Alzheimer's disease is a progressive disease generally categorized into three stages by level of impairment —mild, moderate, and severe.

Outlined below are some major signs and symptoms of the first two stages.

Mild Stage of Alzheimer's Disease

In this stage, the difficulties caused by the disease will become noticeable to those around the patient. Some common difficulties include:

  • The inability to remember names
  • A subdued mood or depression
  • Forgetting events shortly after they happen
  • Difficulty learning new things and making new memories
  • Trouble finding words
  • May lose their way going to familiar places
  • Asking repetitive questions
  • Withdrawal, loss of interest, irritability
  • May get uncharacteristically angry when frustrated or tired
  • Difficulty making choices and decisions
  • Losing or misplacing things
  • May constantly check, search, or hoard things of no value

Moderate Stage of Alzheimer's Disease

In this stage, memory worsens and cognitive function declines noticeably. Some assistance with day-to-day activities becomes essential. Common difficulties include:

  • Less concern for appearance and personal hygiene
  • Poor judgment that creates safety issues when left alone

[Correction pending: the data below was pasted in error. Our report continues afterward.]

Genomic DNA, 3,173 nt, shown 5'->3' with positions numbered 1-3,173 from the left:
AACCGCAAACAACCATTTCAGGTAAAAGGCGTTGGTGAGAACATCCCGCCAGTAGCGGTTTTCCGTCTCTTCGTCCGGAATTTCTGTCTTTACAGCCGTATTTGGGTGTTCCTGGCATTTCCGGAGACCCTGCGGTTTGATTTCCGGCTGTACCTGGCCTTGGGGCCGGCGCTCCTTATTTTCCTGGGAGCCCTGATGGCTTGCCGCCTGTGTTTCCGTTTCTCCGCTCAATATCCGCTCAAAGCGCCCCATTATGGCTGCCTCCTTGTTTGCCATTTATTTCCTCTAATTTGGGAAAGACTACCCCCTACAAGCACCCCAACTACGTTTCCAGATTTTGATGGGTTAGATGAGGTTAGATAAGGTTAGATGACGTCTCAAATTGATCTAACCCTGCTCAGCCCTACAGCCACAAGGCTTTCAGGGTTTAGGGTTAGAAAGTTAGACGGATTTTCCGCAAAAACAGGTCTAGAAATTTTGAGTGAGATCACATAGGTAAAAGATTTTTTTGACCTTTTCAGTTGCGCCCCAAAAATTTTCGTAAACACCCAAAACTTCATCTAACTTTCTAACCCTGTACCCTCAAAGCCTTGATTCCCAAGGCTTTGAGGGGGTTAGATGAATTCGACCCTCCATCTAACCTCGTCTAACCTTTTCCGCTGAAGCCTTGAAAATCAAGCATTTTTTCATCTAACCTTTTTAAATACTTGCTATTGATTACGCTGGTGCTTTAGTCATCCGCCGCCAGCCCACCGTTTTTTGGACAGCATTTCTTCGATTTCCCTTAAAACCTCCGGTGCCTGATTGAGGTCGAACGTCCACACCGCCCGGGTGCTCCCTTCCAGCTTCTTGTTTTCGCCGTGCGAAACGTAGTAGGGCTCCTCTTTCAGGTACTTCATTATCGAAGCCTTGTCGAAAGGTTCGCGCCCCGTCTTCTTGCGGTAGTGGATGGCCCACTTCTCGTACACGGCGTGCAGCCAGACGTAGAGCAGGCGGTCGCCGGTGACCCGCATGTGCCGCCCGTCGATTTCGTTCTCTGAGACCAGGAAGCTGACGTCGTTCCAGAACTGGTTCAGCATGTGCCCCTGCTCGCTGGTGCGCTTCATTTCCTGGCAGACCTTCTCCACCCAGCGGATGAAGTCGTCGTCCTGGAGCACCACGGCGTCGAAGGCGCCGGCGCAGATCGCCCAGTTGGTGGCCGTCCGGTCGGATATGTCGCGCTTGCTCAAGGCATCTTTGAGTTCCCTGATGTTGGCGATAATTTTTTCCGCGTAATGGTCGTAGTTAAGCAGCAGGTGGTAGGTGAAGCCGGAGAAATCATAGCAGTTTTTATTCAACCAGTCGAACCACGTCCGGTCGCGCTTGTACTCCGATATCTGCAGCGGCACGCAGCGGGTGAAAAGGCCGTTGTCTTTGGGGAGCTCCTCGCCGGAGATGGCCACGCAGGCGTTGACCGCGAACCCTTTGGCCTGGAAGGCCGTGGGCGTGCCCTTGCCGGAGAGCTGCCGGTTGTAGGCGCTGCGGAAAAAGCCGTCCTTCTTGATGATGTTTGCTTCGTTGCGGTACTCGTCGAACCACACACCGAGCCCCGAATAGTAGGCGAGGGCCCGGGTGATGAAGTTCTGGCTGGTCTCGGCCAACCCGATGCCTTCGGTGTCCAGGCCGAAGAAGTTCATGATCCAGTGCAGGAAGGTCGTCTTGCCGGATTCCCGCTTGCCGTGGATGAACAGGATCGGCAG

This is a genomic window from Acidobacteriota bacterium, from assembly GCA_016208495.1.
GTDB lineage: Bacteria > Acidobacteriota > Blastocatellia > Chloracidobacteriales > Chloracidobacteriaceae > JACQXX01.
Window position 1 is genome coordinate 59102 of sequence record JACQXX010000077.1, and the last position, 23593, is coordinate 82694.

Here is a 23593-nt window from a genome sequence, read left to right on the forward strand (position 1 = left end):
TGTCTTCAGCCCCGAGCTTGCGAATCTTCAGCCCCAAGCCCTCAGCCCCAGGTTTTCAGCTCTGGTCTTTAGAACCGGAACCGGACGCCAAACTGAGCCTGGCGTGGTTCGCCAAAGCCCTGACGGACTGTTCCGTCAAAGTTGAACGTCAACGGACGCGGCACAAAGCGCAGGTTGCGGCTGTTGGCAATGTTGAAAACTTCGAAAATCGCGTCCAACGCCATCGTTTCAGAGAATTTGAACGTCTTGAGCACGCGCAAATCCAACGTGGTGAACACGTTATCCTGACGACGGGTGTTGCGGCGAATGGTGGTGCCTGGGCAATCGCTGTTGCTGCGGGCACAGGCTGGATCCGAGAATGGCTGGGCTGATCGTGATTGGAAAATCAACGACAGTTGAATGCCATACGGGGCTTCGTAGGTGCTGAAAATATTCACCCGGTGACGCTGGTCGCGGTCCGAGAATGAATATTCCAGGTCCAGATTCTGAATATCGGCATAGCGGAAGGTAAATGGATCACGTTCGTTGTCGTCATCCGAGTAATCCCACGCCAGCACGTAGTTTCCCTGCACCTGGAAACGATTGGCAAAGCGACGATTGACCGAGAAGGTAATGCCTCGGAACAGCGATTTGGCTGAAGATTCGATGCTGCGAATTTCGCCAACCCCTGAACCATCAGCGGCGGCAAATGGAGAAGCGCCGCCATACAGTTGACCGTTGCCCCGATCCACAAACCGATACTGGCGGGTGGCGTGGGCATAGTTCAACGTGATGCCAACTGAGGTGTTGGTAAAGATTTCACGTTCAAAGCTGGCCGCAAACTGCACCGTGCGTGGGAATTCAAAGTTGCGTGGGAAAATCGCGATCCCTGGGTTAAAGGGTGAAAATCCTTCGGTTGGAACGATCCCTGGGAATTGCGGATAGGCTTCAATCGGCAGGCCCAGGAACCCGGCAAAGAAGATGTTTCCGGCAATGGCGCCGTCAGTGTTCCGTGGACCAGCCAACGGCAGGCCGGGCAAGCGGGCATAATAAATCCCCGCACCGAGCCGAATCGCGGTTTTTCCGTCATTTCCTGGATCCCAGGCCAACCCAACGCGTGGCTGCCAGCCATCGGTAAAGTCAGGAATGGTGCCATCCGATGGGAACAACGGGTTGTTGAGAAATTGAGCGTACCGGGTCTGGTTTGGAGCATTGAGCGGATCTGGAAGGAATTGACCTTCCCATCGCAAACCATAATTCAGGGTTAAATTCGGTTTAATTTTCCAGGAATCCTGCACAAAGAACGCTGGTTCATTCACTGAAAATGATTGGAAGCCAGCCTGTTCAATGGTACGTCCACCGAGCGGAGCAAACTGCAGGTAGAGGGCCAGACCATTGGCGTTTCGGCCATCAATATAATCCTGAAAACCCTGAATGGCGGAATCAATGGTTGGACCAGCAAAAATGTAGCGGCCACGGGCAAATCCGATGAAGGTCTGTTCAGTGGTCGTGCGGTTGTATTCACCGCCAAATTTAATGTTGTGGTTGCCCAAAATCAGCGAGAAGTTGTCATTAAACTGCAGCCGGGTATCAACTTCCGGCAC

• Restless, repetitive movements in late afternoon or evening, such as pacing, trying doorknobs, fingering draperies
  • May accuse, threaten, curse, fidget, or behave inappropriately, such as kicking, hitting, biting, screaming, or grabbing
  • May see, hear, smell, or taste things that are not there
  • May be incontinent either all or some of the time

Though symptoms and progression vary greatly by patient, the mild stage of Alzheimer's disease generally lasts about two years. The moderate stage can last about four years.

From The Comfort of Home for Alzheimer's Disease: A Guide for Caregivers,
CareTrust Publications © 2008.

 
 
 

In this clip from The Caregivers Documentary, Maureen discusses feeling obligated to take care of her mom after her mom's Alzheimer's diagnosis.

 
 
 

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